He didn’t just encourage people with their music. The staunch family man also did his best to make sure he could be there for people he cared about—his parents, band mates, nephews and nieces. Through his highest highs and lowest lows (which included two divorces), Soto was always checking in on his friends, chatting for hours from wherever he was touring. In Japan with the Adolescents, or in Europe with CJ Ramone, he was always a text or phone call away.
Since his passing, Soto’s sisters and mother Sandy each wear a necklace bearing the title of the Soto-penned tune “I’ll Be Around.” He dedicated that song to them while playing for a hometown crowd at Bourbon Street in downtown Fullerton during his last acoustic series, Big Easy Sundays. “And we used to joke, ‘Wait, you’re not around; you’re always gone somewhere,’” Jim says while holding his wife’s hand. “But he’s still around.”
He starts to tear up when he thinks about the outpouring of support that’s come to his family from around the world. “We knew he was well-known here, but we saw a picture of him in Serbia up on a wall. . . . We just never realized he had fans all over the world,” Jim says.
Brad Logan, who had the monumental task of filling in on bass for the Adolescents’ European tour, says the love for Soto from crowds chanting his name is overwhelming. “For me to go out and play those songs, I’m honored, and I’m just trying to do right by my man, and he’d want me to go out there and be a punker and give it my all and not phone it in, so that’s what I do,” Logan says.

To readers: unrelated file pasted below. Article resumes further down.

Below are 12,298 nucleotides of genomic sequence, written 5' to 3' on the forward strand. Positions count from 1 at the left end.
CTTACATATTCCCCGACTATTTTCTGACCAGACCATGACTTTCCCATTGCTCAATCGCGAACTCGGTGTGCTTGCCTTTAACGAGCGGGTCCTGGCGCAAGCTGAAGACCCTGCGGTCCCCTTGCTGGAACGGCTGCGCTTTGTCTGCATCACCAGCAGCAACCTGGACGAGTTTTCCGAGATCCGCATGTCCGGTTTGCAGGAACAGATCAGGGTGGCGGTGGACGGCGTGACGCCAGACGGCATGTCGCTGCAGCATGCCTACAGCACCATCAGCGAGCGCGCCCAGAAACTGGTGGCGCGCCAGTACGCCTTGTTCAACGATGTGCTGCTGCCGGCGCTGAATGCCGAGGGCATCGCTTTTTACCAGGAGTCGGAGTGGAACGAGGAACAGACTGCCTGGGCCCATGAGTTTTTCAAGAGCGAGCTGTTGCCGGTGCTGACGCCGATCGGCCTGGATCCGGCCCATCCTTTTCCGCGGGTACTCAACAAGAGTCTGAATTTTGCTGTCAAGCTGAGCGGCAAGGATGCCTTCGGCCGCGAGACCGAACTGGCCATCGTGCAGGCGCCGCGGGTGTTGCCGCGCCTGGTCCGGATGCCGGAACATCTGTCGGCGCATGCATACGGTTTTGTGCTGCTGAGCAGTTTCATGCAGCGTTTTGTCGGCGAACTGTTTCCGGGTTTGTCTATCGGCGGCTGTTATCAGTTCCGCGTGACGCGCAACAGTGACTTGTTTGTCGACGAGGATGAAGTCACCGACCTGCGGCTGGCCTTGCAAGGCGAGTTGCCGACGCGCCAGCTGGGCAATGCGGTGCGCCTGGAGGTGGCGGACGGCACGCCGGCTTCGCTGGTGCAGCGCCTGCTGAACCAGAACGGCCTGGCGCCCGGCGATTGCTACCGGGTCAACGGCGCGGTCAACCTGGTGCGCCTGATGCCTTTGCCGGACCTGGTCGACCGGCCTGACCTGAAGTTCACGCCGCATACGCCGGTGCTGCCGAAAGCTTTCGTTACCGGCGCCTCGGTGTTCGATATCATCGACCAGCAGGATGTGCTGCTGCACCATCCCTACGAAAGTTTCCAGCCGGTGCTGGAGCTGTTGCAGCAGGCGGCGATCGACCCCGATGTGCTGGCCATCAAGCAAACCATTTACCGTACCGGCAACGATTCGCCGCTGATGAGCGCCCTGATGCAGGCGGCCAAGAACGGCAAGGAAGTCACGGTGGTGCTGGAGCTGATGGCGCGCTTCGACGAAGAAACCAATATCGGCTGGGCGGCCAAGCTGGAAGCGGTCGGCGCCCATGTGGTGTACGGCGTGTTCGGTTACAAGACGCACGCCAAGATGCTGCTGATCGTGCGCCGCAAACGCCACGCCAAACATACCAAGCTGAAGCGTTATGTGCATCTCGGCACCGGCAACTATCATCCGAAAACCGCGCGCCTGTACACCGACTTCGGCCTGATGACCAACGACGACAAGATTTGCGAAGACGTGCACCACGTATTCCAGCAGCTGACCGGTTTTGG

With the band performing at full throttle in front of a Blue Album logo bearing his name and the crowd chanting, “Soto! Soto!” his spirit was onstage for every note.
After his last recording session, Antista drove Soto to his parent’s house. Soto said he had fun and promised to call Antista in the morning. “But before he slammed the door, he poked his head back in, and the last thing he said to me was ‘I hope you got what you needed,’” Antista says. “I know he was talking about the recording, and it’s way too sentimental for me, but yeah, Steve, thanks for everything. I think we all got what we needed.”
Those who loved him knew he might not live to a ripe old age, not only because of his health, but also because of the way he drove himself. He was a man possessed by a love of music that defied the laws of gravity. It’s the drive that left begind a legacy that was more than nice—it was extraordinary. “Knowing Hokey the way I knew him, I think he knew he wasn’t going to have a long life, and that’s why he pushed so hard,” Agnew says. “Because he knew that his time wasn’t gonna be as long as your average bear, so he wanted to just live it to the fullest.”